Covid-19 and the politics of sustainable energy transitions

Caroline Kuzemko, Michael Bradshaw, Gavin Bridge, Andreas Goldthau, Jessica Jewell, Indra Overland, Daniel Scholten, Thijs Van de Graaf, Kirsten Westphal

Research output: Contribution to journalArticleScientificpeer-review

18 Citations (Scopus)
12 Downloads (Pure)

Abstract

In this perspectives piece, an interdisciplinary team of social science researchers considers the implications of Covid-19 for the politics of sustainable energy transitions. The emergency measures adopted by states, firms, and individuals in response to this global health crisis have driven a series of political, economic and social changes with potential to influence sustainable energy transitions. We identify some of the initial impacts of the ‘great lockdown’ on sustainable and fossil sources of energy, and consider how economic stimulus packages and social practices in the wake of the pandemic are likely to shape energy demand, the carbon-intensity of the energy system, and the speed of transitions. Adopting a broad multi-scalar and multi-actor approach to the analysis of energy system change, we highlight continuities and discontinuities with pre-pandemic trends. Discussion focuses on four key themes that shape the politics of sustainable energy transitions: (i) the short, medium and long-term temporalities of energy system change; (ii) practices of investment around clean-tech and divestment from fossil fuels; (iii) structures and scales of energy governance; and (iv) social practices around mobility, work and public health. While the effects of the pandemic continue to unfold, some of its sectoral and geographically differentiated impacts are already emerging. We conclude that the politics of sustainable energy transitions are now at a critical juncture, in which the form and direction of state support for post-pandemic economic recovery will be key.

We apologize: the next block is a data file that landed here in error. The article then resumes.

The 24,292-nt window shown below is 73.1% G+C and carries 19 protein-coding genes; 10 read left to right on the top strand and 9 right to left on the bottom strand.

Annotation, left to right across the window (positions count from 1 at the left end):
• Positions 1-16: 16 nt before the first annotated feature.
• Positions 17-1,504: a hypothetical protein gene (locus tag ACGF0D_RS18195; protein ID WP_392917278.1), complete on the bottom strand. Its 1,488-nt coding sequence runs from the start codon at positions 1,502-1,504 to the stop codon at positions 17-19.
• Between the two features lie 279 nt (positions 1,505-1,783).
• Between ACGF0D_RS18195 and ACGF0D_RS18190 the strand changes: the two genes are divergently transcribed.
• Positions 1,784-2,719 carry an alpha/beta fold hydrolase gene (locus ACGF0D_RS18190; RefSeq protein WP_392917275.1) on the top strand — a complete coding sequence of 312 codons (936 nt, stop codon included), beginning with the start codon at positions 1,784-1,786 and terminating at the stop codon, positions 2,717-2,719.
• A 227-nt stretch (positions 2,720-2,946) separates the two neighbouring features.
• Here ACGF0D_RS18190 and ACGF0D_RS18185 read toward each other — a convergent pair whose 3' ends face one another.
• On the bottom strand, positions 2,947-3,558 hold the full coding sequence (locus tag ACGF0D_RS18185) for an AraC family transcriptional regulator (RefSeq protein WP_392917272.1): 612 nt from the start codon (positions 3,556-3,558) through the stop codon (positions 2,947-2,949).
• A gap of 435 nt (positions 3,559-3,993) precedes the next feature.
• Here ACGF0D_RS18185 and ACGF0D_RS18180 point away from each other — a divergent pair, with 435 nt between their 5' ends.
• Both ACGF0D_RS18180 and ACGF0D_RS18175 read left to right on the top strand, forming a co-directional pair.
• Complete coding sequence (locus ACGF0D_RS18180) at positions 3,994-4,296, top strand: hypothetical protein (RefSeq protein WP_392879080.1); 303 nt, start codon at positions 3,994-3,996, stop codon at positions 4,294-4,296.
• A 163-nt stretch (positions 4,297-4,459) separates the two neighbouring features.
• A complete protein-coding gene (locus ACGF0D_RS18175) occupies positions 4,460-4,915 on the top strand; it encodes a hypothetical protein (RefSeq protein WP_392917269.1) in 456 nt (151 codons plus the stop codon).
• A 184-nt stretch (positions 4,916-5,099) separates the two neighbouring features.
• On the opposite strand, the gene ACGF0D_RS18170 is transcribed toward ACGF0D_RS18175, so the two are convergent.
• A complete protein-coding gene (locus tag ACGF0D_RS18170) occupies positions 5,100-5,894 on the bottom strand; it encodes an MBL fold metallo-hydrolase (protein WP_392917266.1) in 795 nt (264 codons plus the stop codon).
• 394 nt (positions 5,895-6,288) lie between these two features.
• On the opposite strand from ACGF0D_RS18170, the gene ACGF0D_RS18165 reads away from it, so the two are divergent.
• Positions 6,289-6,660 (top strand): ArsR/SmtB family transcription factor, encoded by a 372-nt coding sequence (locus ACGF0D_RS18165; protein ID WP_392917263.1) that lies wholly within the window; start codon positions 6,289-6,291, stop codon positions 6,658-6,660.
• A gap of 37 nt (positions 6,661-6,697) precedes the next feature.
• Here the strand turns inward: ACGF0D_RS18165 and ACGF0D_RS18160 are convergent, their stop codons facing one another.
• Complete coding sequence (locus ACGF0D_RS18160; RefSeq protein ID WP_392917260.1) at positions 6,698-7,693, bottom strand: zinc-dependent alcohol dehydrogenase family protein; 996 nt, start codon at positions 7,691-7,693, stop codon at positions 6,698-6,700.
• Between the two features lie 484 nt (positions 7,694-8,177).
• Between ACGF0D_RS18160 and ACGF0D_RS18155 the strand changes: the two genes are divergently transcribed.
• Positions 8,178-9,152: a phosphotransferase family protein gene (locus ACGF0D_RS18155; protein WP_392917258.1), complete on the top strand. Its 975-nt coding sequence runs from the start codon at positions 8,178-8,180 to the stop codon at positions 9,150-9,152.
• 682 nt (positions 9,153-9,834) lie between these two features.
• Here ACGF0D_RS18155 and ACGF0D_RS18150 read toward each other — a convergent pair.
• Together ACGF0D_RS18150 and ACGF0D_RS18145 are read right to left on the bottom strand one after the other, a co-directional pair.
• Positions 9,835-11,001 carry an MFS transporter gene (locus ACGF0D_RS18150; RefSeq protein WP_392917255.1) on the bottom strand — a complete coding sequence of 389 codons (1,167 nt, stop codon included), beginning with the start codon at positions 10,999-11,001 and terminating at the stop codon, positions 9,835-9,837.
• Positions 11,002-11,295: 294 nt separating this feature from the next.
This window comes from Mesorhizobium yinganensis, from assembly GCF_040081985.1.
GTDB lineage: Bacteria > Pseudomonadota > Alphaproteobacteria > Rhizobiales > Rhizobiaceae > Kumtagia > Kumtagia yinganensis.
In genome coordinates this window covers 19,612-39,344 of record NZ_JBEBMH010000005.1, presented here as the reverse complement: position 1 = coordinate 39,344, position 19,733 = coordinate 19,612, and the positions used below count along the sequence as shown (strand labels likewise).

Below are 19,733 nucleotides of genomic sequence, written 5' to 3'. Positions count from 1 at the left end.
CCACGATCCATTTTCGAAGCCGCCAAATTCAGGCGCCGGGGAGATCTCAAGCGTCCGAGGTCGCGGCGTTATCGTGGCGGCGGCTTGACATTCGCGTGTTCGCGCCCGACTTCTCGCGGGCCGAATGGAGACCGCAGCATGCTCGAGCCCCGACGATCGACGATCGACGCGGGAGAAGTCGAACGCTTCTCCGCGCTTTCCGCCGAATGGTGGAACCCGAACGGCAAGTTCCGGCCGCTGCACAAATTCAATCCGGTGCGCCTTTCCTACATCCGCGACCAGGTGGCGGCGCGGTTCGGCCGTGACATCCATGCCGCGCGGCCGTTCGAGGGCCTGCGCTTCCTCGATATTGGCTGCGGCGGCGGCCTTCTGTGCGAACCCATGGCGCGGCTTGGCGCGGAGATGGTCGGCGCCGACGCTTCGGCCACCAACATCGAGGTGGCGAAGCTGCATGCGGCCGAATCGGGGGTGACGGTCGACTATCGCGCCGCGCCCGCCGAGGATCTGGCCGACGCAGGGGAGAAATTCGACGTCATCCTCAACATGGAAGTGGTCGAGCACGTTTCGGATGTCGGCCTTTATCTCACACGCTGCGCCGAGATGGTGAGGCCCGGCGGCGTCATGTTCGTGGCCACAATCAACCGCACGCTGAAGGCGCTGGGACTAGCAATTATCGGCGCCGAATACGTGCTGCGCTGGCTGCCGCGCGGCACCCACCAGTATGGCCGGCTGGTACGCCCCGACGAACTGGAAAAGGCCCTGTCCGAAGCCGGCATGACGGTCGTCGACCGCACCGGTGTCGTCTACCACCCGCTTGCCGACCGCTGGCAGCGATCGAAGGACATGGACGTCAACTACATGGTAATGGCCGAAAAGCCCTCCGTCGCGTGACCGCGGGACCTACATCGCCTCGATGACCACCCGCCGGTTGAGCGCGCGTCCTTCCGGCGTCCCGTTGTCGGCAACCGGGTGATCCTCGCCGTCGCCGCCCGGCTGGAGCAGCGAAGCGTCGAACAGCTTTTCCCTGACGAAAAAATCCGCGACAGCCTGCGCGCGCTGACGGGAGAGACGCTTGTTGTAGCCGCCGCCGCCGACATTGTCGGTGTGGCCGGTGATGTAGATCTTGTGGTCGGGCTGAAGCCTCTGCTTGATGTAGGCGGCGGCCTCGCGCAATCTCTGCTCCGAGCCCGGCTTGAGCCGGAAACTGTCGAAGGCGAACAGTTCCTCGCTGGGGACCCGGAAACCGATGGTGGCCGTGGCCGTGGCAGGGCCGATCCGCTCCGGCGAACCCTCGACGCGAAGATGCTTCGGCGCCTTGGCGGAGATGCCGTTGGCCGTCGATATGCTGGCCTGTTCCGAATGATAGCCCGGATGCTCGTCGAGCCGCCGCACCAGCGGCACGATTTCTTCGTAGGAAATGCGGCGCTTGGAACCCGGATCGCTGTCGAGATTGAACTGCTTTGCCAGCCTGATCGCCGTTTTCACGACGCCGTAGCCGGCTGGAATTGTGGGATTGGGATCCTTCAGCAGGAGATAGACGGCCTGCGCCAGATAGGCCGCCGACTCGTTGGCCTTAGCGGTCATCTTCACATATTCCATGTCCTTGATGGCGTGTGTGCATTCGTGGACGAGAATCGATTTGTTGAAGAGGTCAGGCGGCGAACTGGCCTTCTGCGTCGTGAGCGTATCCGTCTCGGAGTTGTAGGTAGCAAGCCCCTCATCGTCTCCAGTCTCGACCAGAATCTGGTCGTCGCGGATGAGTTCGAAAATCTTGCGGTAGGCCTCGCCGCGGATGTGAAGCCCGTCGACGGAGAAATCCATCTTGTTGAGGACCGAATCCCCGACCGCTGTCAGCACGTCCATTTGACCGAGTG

Original languageEnglish
Article number101685
JournalEnergy Research and Social Science
Volume68
DOIs
Publication statusPublished - 2020

Keywords

  • Covid-19
  • Fossil fuels
  • Politics
  • Renewables
  • Social practices
  • Sustainable energy transition

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